BRASOV, Romania (Reuters) - Sprawled on the side of a narrow road that winds up the Carpathian mountains in central Romania, a brown bear buries its snout in a paw, eyes peeking playfully at cars passing by.
As drivers pull over to take pictures, the bear strolls toward the cars, striking cute poses and hoping for food.
A few yards down the road, a large billboard urges tourists not to feed bears but across the street, open trash bags are scattered carelessly -- and invitingly -- across pine needles.
With half of Europe’s brown bears -- roughly 6,000 -- living in the largely unspoilt Carpathian mountains, environmentalists and authorities are struggling to keep the wild animals and residents in mountain towns like Brasov safe from each other.
Several people, including foreign tourists, have been mauled to death in recent years by hungry or irritated animals, who come daily to towns and villages in the southern Carpathians in search of food.
The most recent death came in August when the torn body of a local man was found some 500 meters from the center of Brasov. Officials say bear sightings have risen in the past few years.
Bears forage through trash cans, nap in apartment buildings and have even broken into the grounds of pubs and hospitals.
The bears’ natural habitat is being destroyed and increasingly fragmented by rampant construction for Romania’s fast-developing tourism industry. And their feeding habits are changing as they become a high-adrenaline tourist attraction.
“Each evening, there is a show, a circus,” said Flavius Barbulescu, an animal control official in Brasov. “People sit on fences or in cars, and they watch. You cannot fine a person for standing on the sidewalk and watching.”
“TRASH BIN BEARS”
Mountain towns such as Brasov want to keep the bears away from inhabited areas: they empty trash bins three times a day, have relocated scavenging bears to wilder areas and fine people caught feeding or photographing the wild carnivores.
But the tourists still come to places like the Racadau neighborhood, a grim cluster of gray apartment blocs that seems to be the bears’ preferred hang-out spot.
“They come late at night. I saw one ... by the bus stop where I live,” said Vasile Kolumban, 57.
Wildlife experts say the animals, dubbed “trash bin bears,” will continue to scavenge in cities as urban sprawl eats into their habitat, and if people continue to feed them.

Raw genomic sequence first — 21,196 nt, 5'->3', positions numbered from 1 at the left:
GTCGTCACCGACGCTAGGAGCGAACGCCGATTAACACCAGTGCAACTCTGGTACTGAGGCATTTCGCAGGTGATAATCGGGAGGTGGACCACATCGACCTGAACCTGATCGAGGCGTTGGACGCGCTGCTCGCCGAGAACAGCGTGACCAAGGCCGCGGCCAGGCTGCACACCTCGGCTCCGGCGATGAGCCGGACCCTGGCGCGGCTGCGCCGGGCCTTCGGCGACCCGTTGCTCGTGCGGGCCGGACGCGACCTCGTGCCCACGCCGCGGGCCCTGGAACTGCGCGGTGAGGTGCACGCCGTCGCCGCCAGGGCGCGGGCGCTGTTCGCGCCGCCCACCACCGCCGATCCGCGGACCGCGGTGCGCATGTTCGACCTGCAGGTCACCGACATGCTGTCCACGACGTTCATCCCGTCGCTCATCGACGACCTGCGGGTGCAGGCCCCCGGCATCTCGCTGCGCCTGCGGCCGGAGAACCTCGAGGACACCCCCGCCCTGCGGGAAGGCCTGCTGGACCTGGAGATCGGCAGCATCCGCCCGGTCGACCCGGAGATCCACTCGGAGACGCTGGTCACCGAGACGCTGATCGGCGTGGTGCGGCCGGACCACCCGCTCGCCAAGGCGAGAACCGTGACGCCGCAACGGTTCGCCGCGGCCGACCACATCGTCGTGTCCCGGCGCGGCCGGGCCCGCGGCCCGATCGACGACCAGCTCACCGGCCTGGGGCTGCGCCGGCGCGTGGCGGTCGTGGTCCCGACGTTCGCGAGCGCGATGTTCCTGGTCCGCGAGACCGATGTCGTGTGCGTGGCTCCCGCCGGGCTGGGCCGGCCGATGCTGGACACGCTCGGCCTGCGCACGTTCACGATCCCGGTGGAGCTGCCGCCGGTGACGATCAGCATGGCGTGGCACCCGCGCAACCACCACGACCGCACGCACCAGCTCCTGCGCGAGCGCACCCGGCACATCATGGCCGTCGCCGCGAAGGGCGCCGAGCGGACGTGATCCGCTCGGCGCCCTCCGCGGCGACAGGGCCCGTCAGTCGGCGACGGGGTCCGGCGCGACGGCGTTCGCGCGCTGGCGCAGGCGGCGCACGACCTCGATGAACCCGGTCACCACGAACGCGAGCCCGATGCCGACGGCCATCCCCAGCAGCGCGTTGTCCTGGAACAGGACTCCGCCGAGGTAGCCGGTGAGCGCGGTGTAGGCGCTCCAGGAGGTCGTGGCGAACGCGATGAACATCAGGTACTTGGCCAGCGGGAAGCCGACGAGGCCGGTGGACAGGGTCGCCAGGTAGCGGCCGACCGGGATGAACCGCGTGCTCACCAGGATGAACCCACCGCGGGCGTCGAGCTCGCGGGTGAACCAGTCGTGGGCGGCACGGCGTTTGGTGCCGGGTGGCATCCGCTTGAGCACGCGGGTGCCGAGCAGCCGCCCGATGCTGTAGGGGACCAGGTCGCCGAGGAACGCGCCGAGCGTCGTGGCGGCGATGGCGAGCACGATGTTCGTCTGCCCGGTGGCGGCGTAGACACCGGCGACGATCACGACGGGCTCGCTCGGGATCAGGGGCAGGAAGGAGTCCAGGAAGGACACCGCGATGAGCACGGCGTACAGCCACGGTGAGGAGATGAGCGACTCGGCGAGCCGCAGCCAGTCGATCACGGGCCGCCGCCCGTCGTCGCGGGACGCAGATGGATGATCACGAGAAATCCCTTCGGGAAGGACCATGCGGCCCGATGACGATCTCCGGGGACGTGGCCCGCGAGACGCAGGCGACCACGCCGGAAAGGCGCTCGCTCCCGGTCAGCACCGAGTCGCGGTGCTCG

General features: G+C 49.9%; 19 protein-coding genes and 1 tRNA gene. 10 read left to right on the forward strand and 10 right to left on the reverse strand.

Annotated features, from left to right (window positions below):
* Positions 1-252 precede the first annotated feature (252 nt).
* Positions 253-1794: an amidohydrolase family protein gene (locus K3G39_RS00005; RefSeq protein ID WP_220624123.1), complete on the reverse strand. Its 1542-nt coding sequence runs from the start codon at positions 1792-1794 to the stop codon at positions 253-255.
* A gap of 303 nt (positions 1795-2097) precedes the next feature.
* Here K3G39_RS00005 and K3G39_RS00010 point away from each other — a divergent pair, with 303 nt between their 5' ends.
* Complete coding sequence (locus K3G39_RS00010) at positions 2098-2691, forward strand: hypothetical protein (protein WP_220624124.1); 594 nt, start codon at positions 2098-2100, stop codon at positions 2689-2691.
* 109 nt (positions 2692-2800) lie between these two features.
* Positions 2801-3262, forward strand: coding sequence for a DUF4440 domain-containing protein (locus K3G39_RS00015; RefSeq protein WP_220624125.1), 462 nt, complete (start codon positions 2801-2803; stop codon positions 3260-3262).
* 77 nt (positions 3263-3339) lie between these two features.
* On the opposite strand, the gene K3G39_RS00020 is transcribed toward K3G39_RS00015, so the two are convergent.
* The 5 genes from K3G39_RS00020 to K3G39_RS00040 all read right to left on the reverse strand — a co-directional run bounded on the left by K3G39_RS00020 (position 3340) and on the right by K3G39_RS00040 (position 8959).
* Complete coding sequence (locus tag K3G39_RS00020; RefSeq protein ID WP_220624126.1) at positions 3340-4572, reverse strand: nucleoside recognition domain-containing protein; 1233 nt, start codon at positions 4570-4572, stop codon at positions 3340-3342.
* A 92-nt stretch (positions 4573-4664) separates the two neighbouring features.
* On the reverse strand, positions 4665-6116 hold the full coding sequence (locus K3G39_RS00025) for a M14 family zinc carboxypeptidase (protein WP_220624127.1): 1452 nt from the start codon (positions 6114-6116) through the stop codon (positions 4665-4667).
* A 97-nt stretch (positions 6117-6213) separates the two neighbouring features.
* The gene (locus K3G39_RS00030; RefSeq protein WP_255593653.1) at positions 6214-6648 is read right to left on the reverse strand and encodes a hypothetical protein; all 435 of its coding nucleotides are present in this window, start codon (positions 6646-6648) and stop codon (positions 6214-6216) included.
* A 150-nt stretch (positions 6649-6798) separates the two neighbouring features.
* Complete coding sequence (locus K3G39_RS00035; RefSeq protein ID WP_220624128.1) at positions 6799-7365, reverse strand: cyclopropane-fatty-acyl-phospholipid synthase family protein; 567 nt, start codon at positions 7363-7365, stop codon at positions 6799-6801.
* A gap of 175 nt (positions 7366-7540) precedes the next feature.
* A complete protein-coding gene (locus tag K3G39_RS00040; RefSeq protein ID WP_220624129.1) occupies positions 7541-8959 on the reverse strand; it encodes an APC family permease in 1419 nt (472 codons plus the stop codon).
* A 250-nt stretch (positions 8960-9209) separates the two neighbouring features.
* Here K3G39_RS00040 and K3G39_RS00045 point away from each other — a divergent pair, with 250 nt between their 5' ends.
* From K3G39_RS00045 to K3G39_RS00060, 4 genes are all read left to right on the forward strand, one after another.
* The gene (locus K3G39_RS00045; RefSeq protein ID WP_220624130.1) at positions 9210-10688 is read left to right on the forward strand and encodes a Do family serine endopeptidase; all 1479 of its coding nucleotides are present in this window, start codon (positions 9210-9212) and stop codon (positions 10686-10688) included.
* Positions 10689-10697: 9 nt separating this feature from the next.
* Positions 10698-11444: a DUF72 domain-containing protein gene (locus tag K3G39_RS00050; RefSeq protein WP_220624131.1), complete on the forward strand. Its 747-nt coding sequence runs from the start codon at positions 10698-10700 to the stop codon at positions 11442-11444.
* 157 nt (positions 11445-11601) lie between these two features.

“Restaurants should not leave food out,” said Victor Watkins, a wildlife adviser with British World Society for the Protection of Animals (WSPA).
“The public should not encourage bears. If they want to see the animals, they should come to a bear sanctuary,” said Watkins, who has worked in sanctuaries around the world, including in Zarnesti near Brasov.
In one part of Racadau, apartments rise up right at the edge of the forest, separated by a narrow meadow from a fenced-in area that holds four overflowing trash containers. The meadow is often used, particularly in the summer, by sunbathers and people barbecuing or roasting eggplants.
While these activities are all traditional past-times in Romania, the smells and carelessly discarded trash are the kinds of things that attract some bears to towns like Brasov.
Romania’s lush mountains have been home to brown bears for centuries. The numbers surged in 1970s and ‘80s when communist dictator Nicolae Ceausescu banned hunting for all but himself.
Ceausescu, who was executed by firing squad in 1989 during Romania’s violent anti-communist revolution, used to invite friends and foreign dignitaries to lavish hunting parties, sometimes bagging dozens of bears in one day.
Ceausescu won many world bear-hunting trophies, and after his death, hunting parties remained popular with some politicians, like former prime minister Adrian Nastase, a leader of the ex-communist Social Democrat Party.
Now, the law limits bear-hunting to around 300 animals a year, which officials say is needed to maintain their population.
Not far from Brasov and its posh tourist lodges, perched on the hills around Zarnesti village, lies Romania’s first bear sanctuary, an isolated spot with only the cawing of crows to break the silence.
Nearly 40 bears live here. They were rescued from ramshackle zoos or cages at roadside inns and restaurants, where they were used as entertainment. Most bears being relocated from Brasov also stay here, before they are taken to remoter parts.
“Even if we took all bears living near Racadau, other bears would still come because it’s the cause that must be removed, not the effect,” said sanctuary manager Cristina Lapis.
Romanian officials and authorities from other Carpathian states are considering plans to open up mountain pathways used by bears for centuries that would help them move more freely through the Carpathians and find food.
But until such time, the bears will be part of Brasov.
“Bears make the law here. Good thing they’re not (as big as) grizzlies,” said Kolumban.
Editing by Clar Ni Chonghaile